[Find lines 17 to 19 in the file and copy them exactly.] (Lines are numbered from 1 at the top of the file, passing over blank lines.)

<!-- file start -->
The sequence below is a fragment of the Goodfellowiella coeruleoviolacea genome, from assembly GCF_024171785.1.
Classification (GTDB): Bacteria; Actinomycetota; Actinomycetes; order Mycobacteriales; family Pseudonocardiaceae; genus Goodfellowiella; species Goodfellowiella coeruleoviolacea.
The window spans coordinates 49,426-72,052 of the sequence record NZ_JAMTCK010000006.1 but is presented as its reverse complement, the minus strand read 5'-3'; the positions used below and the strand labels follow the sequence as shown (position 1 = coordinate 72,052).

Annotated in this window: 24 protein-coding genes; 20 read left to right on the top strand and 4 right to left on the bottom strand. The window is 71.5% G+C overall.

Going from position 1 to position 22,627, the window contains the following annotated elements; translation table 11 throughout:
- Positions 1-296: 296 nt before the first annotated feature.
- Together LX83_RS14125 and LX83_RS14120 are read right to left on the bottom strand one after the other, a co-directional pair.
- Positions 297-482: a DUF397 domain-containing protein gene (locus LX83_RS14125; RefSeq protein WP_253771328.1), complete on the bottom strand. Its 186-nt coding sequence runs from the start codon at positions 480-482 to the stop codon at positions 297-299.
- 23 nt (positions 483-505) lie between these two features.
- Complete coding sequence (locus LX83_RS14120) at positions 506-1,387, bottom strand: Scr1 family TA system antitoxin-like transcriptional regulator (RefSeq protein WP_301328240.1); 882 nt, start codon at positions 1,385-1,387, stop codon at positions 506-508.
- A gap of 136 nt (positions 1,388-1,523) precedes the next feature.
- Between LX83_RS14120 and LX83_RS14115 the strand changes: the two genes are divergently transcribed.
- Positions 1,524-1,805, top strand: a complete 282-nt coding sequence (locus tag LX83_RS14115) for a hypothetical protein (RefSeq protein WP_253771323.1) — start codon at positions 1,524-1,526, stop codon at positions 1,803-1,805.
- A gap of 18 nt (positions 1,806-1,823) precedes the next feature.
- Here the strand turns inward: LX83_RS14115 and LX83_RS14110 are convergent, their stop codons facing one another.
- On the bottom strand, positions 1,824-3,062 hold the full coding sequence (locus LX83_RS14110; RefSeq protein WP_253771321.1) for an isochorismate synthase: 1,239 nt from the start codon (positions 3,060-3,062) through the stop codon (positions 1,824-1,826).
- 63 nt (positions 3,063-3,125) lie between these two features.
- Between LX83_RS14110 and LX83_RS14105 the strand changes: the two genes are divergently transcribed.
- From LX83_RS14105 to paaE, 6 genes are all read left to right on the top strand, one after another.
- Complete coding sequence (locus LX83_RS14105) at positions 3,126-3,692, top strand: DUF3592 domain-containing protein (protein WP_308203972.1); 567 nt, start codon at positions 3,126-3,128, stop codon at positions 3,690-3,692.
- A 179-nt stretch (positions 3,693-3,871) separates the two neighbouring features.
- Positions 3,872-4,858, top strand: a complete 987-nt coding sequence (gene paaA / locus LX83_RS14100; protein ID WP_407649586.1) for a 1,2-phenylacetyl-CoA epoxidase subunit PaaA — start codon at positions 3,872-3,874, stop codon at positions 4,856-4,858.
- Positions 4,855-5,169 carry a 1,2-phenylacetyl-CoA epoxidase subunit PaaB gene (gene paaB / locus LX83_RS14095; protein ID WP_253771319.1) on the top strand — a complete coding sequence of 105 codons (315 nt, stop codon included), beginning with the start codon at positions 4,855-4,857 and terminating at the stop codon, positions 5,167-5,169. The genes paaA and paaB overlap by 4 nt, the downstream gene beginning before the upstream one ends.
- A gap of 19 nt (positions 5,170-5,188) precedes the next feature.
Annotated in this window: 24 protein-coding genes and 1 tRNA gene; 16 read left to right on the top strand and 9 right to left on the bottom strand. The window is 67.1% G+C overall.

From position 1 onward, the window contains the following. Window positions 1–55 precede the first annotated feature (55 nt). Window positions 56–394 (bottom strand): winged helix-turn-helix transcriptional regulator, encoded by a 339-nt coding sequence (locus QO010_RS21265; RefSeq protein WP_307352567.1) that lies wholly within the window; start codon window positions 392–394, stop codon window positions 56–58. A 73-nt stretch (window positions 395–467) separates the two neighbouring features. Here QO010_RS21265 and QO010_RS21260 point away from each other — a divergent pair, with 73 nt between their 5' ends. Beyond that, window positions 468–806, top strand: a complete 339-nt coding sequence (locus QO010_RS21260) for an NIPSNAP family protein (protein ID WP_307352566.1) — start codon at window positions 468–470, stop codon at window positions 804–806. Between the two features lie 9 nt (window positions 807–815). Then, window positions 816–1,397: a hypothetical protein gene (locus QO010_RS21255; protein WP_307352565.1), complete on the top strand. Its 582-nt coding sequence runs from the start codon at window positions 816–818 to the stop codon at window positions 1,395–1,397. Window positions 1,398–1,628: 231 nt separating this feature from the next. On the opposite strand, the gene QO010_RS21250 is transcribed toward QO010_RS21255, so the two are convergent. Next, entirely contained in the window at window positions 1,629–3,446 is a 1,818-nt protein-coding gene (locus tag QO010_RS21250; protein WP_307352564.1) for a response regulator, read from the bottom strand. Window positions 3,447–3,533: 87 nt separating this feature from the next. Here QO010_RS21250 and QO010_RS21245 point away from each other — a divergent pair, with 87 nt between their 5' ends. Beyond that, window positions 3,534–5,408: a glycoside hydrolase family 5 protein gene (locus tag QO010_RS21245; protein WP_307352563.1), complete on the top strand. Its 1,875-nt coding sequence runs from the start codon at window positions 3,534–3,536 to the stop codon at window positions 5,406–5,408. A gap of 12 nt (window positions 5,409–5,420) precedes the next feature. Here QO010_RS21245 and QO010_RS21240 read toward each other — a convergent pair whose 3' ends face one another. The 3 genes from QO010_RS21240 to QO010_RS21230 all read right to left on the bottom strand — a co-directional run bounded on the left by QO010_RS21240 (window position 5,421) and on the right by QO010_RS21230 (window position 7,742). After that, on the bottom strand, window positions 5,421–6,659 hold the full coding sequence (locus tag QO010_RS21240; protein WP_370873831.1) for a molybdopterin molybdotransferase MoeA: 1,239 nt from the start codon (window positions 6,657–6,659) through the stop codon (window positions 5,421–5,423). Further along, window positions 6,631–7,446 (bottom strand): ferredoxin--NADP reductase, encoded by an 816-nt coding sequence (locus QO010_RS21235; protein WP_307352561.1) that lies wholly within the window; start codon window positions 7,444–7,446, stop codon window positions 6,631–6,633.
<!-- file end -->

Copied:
- 63 nt (positions 3,063-3,125) lie between these two features.
- Between LX83_RS14110 and LX83_RS14105 the strand changes: the two genes are divergently transcribed.
- From LX83_RS14105 to paaE, 6 genes are all read left to right on the top strand, one after another.